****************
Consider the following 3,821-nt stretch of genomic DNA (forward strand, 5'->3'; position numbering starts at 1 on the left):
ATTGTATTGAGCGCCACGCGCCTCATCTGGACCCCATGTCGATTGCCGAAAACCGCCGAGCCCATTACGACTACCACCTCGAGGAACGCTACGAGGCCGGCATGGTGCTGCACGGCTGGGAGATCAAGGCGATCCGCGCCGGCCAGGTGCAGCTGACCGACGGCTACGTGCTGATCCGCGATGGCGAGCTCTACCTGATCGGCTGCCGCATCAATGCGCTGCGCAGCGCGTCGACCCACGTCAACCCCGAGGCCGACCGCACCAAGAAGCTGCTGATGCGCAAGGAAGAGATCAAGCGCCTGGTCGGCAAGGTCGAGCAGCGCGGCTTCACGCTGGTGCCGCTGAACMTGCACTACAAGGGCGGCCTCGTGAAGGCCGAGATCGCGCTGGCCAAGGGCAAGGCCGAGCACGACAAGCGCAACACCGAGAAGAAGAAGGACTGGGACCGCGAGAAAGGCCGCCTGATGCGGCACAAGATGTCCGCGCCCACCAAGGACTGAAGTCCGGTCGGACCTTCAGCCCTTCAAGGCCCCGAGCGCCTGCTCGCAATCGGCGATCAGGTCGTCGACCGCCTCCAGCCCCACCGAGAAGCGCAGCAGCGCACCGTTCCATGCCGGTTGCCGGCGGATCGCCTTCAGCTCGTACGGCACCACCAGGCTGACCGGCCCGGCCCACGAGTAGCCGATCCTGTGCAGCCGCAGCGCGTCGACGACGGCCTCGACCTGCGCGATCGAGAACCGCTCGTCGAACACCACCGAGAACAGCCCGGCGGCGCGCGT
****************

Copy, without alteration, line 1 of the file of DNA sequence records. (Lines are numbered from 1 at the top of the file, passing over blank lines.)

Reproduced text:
Consider the following 3,821-nt stretch of genomic DNA (forward strand, 5'->3'; position numbering starts at 1 on the left):